But what is the original meaning of "key frame"? If you ask an old timer traditional animator what the meaning of a "key frame" is you might hear this: It's a defining moment in a scene that is the foundation of the performance. Ask them how many are in a scene and they'll likely say: Sometimes as few as 1, maybe as many as 4 or 5 for a longer more complex scene.
Now wait... if there's only 1 key frame, then how does the character move? The key to the term is the word "key". See? There are doubtless many frames and poses in any given scene. But only a very few of them are KEY frames. They are the foundation of the performance. Change one key frame (the drawing is called the key pose, where it occurs in your scene- based on your scene break out- is the key frame) and the entire flavor of the scene changes. A KEY frame is just that- it is the key to unlock the entire thing. And so yes, sometimes there is only 1 key frame in a scene. There are plenty of pose drawings and breakdown drawings and inbetween drawings, but very few key drawings.
So why go on about this? Isn't this just some blathering about semantics? I mean, CG is the new paradigm, it rules the feature film landscape. Stop clinging to the past like some old fart, you may say. Well, I think it is important because if we are going to move forward as CG animators we had better come to understand our past animation heritage. I started this post off by saying this language barrier comes up during scene planning discussions. At work as a supervisor I'll often get together and help an animator break down their scene, check each the thumbnials and pose ideas, etc. One of the first questions I ask when looking at the thumbnails or pose test is "Which one of these are key frames?" I used to get the head tilted curious dog look. "Keyframes? There's gonna be tons of 'em by the time I'm done." No, no. I mean, which of these poses, which of these thumbs- which idea am I looking at here is the one or two or maybe 3 that define the entire peformance? Which pose- if changed or taken out- causes the entire scene to change down at the core level? If you as an animator cannot answer that question when you're planning your scene, you're lost before you even leave your house. You have no map to guide you. If nothing is key, then everything is just bleh. Down the road you may end up noodling the snot out of your ideas and the end result will be a performance that is a complete mystery to understand. It's locked up in a mystery because you never found the keys to unlock it in your planning stage.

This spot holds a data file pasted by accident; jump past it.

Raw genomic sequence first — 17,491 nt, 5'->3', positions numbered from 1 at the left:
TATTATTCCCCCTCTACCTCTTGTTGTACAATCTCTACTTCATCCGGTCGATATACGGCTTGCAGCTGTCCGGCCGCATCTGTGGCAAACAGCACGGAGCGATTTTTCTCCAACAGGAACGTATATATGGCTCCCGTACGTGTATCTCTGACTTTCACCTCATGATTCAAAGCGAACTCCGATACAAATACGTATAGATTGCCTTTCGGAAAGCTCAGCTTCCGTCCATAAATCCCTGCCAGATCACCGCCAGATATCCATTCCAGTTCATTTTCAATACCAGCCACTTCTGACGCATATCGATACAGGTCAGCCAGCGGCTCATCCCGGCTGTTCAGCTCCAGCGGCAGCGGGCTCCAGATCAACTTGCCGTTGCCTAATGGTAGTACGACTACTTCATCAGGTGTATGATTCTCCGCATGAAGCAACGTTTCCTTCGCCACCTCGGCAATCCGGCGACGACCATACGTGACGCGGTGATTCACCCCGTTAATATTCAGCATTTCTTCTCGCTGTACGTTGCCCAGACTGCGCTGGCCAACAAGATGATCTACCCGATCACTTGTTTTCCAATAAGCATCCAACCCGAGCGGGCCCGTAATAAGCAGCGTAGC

Wednesday, March 02, 2005
3DA - When one animator get his shot the camera, timing,...used to be set so, which are the more common problems an animator have to deal with?
Alan - Often times I think inexperienced animators jump too quickly into the computer. Computers are a dangerous medium. You can "feel" like you're animating when you really aren't. What I mean to say is, it's easy enough to make something move around, but what about your acting in the scene? ?Who is this character, and where is he in the emotional arc of the film? Are you handling this shot in the most entertaining way possible? You know, there's a whole slew of questions that you need to ask yourself before you begin a scene. I think keeping yourself very disciplined as an actor and an artist is the most important thing to keep in mind. Anything decent I've figured out in a scene has come from doing a lot of homework up front. Nothing is going to come for free, especially on the computer.
Of course all this is far too true. I see a lot of animation, much of it sent to me by younger animators and even folks who are making a living from animation. So often I can see the evidences of this "Illusion of Progress" (to borrow and pervert a book title) in the work I'm shown.